On October 13, Modern Electric Tattoo Shop made history as the first tattoo shop to ever open in Forest Park. Centrally located at 7415 Madison St., in the village’s main business corridor, owner Luis Valdovinos plans for the store to serve as both a space to tattoo and expand the art scene by showcasing paintings from local and Chicago artists. 

Valdovinos, like most tattoo artists, followed what most would consider to be an unconventional career path. Unlike most careers, which simply require a college degree and maybe an internship to gain experience, tattoo artistry is one of the few careers that still requires the time-honored practice of apprenticeship. While tattoo schools do exist, most artists, Valdovinos included, gain their expertise by finding an advanced artist to serve as a mentor and learning from their work. 

One of the best ways to learn how to tattoo is by getting tattooed. 

“Getting tattooed was a huge part of the learning process. The best way to learn how to tattoo like someone is to get a tattoo by them, ask questions and watch what they’re doing,” he said. Valdovinos’ experience can quite literally be seen, as he is inked head-to-toe. “I think I’m pretty much covered in one big tattoo at this point. They all touch,” he laughed. 

Born and raised in Riverside, as a young person Valdovinos did not consider himself to be an artist. Besides the random doodles he drew on the margins of his high school notebooks, he did not take art seriously until he learned to tattoo. In fact, his desire to tattoo was his main motivator for learning how to draw. After buying a tattoo kit off eBay and tattooing himself and a few friends at age 15, he quickly realized his skill and became hooked to the craft.

Like many eager artisans throughout history, Valdovinos went into a tattoo shop with his rudimentary high school drawings to ask for an apprenticeship. Valdovinos started tattooing professionally in 2009, when he started an apprenticeship with a shop in south suburban Summit. His career path became clear in high school, as he wanted a job that would not restrict how heavily tattooed he could be. Following his time in Summit, Valdovinos led a sort of nomadic artisan existence. He travelled from California, to Oregon, to Pennsylvania, gathering experience and ink on his body along the way, before moving back to Chicago this year, where he began dreaming up the plan of making a tattoo shop of his own.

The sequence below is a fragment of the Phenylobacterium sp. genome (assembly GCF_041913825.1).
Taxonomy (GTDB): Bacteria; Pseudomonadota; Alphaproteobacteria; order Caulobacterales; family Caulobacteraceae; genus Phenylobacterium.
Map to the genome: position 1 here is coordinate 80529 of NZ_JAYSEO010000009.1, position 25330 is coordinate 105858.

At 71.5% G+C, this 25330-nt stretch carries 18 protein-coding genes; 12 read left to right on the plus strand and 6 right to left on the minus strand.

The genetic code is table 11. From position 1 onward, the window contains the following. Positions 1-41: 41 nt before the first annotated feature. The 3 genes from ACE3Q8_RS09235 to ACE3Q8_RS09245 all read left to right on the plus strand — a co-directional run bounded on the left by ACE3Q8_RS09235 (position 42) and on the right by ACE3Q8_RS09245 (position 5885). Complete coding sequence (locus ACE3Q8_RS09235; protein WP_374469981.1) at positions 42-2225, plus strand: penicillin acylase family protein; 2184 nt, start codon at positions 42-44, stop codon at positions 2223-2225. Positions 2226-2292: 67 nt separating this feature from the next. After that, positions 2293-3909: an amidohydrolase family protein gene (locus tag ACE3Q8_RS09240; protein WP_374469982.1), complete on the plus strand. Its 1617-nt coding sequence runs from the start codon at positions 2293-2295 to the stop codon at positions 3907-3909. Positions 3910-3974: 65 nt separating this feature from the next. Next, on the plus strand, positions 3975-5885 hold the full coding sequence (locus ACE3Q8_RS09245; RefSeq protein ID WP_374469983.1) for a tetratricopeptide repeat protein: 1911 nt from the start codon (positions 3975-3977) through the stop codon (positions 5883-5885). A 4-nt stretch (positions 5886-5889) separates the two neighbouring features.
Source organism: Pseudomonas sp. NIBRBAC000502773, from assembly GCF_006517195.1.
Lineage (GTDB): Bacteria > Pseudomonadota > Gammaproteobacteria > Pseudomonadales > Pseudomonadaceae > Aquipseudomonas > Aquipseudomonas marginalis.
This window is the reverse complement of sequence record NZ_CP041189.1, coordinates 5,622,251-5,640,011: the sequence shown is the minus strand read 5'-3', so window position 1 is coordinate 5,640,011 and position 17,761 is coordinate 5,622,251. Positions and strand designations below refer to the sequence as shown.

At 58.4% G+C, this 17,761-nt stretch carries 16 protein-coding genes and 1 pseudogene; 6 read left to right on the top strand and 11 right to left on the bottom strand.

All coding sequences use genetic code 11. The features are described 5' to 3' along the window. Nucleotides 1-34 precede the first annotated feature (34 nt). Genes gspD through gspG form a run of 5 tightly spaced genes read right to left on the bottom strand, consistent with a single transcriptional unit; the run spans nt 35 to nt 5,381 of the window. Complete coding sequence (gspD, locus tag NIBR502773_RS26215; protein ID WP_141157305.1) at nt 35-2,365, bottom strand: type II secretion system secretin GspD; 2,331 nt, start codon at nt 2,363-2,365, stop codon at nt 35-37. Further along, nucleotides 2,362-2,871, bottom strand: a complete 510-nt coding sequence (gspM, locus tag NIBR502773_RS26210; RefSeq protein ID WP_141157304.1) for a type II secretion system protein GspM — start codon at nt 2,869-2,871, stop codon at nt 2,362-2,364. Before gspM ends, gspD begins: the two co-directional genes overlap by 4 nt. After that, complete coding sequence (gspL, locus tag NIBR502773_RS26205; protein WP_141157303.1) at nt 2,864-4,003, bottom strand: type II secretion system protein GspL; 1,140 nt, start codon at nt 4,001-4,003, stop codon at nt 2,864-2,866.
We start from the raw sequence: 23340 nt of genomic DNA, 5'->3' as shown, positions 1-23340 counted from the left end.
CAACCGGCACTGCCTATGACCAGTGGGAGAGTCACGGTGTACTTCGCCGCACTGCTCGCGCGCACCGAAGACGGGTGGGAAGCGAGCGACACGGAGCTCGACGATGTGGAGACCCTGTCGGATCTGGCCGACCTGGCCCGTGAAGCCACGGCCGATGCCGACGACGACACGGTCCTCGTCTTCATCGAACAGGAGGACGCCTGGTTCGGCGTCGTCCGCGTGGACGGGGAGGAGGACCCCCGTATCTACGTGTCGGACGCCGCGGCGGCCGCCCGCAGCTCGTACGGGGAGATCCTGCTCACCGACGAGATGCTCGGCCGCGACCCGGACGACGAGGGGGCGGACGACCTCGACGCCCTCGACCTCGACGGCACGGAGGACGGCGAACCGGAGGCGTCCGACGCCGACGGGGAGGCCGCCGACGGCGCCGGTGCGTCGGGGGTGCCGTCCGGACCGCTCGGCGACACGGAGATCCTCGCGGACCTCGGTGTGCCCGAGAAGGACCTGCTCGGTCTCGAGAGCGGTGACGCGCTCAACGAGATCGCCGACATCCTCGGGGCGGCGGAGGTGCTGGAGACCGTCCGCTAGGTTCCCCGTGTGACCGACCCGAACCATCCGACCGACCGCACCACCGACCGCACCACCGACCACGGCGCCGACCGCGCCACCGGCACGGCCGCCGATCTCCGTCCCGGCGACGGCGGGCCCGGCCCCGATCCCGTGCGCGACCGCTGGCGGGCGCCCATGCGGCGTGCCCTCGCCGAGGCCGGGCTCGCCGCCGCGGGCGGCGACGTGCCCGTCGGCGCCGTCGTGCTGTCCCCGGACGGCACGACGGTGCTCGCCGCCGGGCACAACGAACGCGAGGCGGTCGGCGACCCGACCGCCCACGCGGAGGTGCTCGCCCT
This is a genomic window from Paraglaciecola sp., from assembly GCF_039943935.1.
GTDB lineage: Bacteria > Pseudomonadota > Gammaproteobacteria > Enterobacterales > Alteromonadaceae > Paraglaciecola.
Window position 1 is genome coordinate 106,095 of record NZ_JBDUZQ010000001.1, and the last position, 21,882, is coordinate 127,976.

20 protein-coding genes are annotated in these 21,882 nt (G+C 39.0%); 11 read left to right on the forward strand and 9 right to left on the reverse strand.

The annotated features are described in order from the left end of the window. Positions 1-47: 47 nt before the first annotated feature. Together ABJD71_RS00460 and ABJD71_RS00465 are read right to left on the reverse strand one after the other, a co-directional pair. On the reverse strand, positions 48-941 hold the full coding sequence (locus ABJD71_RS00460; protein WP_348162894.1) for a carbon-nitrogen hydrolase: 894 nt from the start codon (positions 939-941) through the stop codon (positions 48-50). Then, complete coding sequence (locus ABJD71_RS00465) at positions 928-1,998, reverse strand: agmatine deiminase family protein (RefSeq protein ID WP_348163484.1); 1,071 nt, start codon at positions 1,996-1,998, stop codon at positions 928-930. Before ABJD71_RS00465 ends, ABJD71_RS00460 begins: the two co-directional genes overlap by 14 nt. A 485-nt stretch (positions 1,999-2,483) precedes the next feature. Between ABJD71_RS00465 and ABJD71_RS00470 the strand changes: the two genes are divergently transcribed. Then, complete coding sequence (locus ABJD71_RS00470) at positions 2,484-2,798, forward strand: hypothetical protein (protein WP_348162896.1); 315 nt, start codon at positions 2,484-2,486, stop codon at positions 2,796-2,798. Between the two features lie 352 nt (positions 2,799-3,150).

“I wanted to create a safe space [for people] to get tattooed in a clean, modern environment,” he said. 

Valdovinos saw Forest Park as offering a huge opportunity, as there has never been a tattoo shop in the village. He sees Modern Electric as an opportunity to revitalize Forest Park and Madison Street, saying that tattooing is a viable industry that will always be sought out. 

Modern Electric offers tattoos starting at $100, with varying prices depending upon the size and intricacy of the piece. While tattoos can seem pricey, Valdovinos explained that high-quality tattoos are worth the price, due to their permanence. 

“The price covers equipment, time, artistic skill, and the type of design,” he said. “Skill is worth the money.”

The tattoo process varies in time, depending upon the intricacy of the piece. Valdovinos recommends that new clients visit the shop and talk with an artist if they are thinking about getting inked. Once at the shop, new clients can look through the portfolios of every artist to determine which style they like. From there, the artist will create a design and set a date for the appointment. Smaller tattoos can be completed within a few hours, while some designs can take up to a few weeks to complete. 

For those curious about tattoos yet apprehensive due to the permanence, Valdovinos recommends that they deeply research what they want on their body and not settle for a bad tattoo design. “Be picky,” he said. He also recommends that clients come in with an idea or examples of tattoos they have seen on other people. 

The shop is currently home to three artists and one apprentice, all of whom are available for consultations. Valdovinos encourages the community to stop by Modern Electric and check out the space, whether or not they are considering a tattoo. 

The space, which contains an extensive front area, doubles as an art gallery. Valdovinos plans to host a monthly event on the second Saturday of each month starting in December, where the shop will display work from local artists, provide food and partner with Murphy’s Pub to host live music. The shop is currently filled with the paintings of local Chicago artist Sam Decarlo.

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